Former Director General (DG) of National Sports Commission (NPC), Amos Adamu, can be said to have experienced first hand, the ups and downs in sports administration, even beyond the shores of Nigeria.
In his checkered history of more than two decades in sports administration, he has made a name for himself as one of the most controversial sports administrators the country has ever produced. From one competition or the other that any of Nigeriaâ€™s teams had participated in, Adamuâ€™s name had become a recurring decimal in the controversies trailing the outings.
He has been described as someone who, in a way, has been hated as much as he is loved. Despite the deluge of criticisms often trailing most of his activities as sports administrator, he had remained undaunted, continuing to wield tremendous influence in the industry.
Incidentally, notwithstanding his acclaimed ability to weather the storms of sports politics Adamu is currently facing the greatest trial of his life.
The man, who became member of the 24-man Executive Committee of the Federation of International Football Association (FIFA) is currently in the black book of the world football body.
Adamu was slammed with a three-year ban for reportedly demanding $800,000 (N120 million) bribe to swing votes in favour of some bidding countries for the 2018 and 2022 World Cup tournaments. The sentence was handed on him last Thursday. Aside his suspension from all-football related activities, he was also fined Â£6,300 for breaches of five articles of FIFAâ€™s ethics code, including the one on bribery.
The former DG, who is currently the President of West Africa Sports Union (WASU) walked into his current travails after some undercover reporters from a London-based newspaper, the Sunday Times, posed as lobbyists for a consortium of American companies that wanted to assist in bringing back the World Cup to the United States. Unknown to Adamu, his interaction with them was secretly recorded on tape and video during negotiations.
Though, not alone in the cash-for-vote scandal, as five other officials including another FIFA executive committee member were involved, Adamu who has expressed his innocence, has vowed to launch an appeal against his suspension. He claimed he was innocent of all the charges made against him.
â€œI am profoundly disappointed with the ethics committeeâ€™s findings and had honestly believed I would be exonerated of any charges by nowâ€¦ As yet I have not been advised of the grounds of the ethics committeeâ€™s decision but regardless, I will be lodging a full appeal against it with immediate effect,â€ he affirmed.
Apart from the FIFA ban, the beleaguered sports administrator still has other battles to fight.
In the heat of all this, the Economic and Financial Crimes Commission (EFCC) has declared that Adamu would be invited for interrogation as soon as he returns to the country.
Sport analysts and public commentators have described the development as sad commentary on Nigeria and Africa in general.
Paul Bassey, the longest serving Nigerian in the Confederation of African Football (CAF), is one of such Nigerians. A member of CAF Media Committee, he noted that it would take about 25 years for Nigeria to get such opportunity again in FIFA, which Adamu blew.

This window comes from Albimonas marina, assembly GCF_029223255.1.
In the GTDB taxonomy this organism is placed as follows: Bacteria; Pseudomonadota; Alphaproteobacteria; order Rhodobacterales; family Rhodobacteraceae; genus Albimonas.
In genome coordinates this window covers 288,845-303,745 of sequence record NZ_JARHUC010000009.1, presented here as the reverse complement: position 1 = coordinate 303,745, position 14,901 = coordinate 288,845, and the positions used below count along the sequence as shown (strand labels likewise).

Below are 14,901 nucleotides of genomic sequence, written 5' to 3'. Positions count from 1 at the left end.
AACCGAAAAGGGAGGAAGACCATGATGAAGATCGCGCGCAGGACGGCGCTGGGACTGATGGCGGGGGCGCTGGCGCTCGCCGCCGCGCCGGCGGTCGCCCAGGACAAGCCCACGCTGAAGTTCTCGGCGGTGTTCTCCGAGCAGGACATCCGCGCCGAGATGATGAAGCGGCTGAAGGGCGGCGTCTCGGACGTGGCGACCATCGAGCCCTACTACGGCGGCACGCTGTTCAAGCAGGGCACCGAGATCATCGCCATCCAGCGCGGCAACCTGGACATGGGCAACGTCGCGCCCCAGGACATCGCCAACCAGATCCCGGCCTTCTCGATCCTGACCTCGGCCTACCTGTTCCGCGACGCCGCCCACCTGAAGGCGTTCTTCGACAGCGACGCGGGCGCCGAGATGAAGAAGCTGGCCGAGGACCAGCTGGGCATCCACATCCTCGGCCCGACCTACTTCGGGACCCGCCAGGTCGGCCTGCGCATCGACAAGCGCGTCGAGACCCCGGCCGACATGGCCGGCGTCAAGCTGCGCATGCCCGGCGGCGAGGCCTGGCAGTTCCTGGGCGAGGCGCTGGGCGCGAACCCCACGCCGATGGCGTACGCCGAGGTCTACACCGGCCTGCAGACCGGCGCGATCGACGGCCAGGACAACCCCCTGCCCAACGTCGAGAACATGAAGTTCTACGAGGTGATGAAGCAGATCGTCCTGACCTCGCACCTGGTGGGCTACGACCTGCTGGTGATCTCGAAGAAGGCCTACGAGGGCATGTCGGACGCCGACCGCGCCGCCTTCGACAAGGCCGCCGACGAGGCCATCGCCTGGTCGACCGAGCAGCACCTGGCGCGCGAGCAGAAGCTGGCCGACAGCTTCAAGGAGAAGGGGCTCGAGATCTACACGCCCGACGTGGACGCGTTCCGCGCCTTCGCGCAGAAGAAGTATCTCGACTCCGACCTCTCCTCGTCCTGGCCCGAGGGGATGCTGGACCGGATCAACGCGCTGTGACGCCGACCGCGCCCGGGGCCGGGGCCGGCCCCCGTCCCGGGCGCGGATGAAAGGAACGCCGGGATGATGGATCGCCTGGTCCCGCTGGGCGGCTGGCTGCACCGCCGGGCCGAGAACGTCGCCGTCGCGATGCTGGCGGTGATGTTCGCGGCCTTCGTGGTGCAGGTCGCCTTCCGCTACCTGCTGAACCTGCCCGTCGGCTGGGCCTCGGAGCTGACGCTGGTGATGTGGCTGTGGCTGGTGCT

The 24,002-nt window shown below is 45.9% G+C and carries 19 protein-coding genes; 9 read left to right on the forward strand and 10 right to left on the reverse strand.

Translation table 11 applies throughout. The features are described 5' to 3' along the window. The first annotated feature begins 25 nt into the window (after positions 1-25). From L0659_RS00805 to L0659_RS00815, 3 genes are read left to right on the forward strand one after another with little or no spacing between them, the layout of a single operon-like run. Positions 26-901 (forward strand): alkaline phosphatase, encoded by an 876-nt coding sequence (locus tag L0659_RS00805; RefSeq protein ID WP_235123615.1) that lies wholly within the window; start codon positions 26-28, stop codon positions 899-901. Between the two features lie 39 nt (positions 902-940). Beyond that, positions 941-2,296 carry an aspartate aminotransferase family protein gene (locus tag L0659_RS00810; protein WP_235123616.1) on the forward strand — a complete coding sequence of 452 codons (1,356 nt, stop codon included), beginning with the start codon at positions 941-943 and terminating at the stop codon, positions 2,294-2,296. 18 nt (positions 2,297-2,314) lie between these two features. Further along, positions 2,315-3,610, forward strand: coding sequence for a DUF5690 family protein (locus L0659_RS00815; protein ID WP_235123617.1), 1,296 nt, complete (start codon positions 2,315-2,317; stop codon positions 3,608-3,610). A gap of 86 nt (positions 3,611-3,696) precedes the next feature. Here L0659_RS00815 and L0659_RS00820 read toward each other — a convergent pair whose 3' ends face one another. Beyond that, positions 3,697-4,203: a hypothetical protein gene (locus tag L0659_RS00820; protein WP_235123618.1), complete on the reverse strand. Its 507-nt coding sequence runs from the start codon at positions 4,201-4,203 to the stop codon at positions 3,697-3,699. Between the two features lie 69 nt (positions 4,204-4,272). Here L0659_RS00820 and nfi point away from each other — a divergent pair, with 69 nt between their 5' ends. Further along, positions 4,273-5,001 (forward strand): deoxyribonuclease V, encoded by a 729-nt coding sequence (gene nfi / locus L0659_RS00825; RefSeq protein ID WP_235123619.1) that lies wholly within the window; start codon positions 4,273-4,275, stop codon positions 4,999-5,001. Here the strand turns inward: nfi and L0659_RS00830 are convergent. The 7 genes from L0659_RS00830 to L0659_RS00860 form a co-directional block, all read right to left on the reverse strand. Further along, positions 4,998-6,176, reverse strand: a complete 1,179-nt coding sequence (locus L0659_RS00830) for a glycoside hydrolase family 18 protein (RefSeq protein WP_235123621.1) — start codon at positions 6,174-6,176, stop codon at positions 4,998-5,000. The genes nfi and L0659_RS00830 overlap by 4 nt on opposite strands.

â€œIt is a sad day for Nigerian football. African football is in mourning. It is a tragedy for African football. A three-year ban from football on somebody who has lived all his life literally eating and breathing the game is simply unfortunate. The ban is a total loss for all of us. It is not easy for somebody to go that far to CAF and FIFA. And starting from next month when the process to vote for the host of the 2018 and 2022 World Cup will begin, there will not be a Nigerian vote,â€ Bassey lamented.
Yusuf Ali, a Senior Advocate of Nigeria (SAN), who described the whole scenario as unfortunate, maintained that it has only further confirmed the fact that Nigerians are corrupt.
His words: â€œWhat is happening to Adamu simply confirms to the whole world that Nigerians are corrupt any time, any day and anywhere. Typically of a Nigerian man, Adamu said he is innocent and that he was going to appeal when the other executive member has openly accepted the verdict. But Adamu is claiming innocence. Well, he can only tell that to the marines. I think he should stop insulting Nigerians after bringing shame to them by his act. What is he appealing?â€
Another lawyer with sports background and FIFA licensed playersâ€™ agent, Chris Eseka, toed the line of Ali when he said, â€œAdamuâ€™s decision to appeal the ban is a ploy to buy time and intensify lobby to stave off a fall-out from the Economic and Financial Crimes Commission (EFCC). By appealing the ban, Adamu is trying to tell us that we should not believe what we have seen and heard from the Sunday Times of London. The evidence against him is very overwhelming.â€
Adamu who is also serving in the highest decision-making body of CAF, the Executive Committee, held sway as DG of NSC for 10 years before being redeployed in November 2008. Prior to his appointment as NSC boss, he was the Director of Sports of the ministry for 10 years.
Believed to have brought live into WAFU since his emergence as its President in 2007, he was appointed the Sole Administrator of the Nigeria Football Association in 1992. Adamu was involved in the administration and organization of the 1999 FIFA World Youth Championship in Nigeria and the Nations Cup in 2000. In December 2000 Adamu was named President for the Organising Committee for the 8th All-Africa Games (COJA), which held in October 2003 in Abuja. Subsequently, there were allegations of corruption against Adamu and other members of COJA, which prompted the late President Umaru Yarâ€™Adua to order his removal as NSC DG on November 6, 2008. The former University Lecturer and Doctorate degree holder in physical and health education hails from Ogbomosho in Oyo State.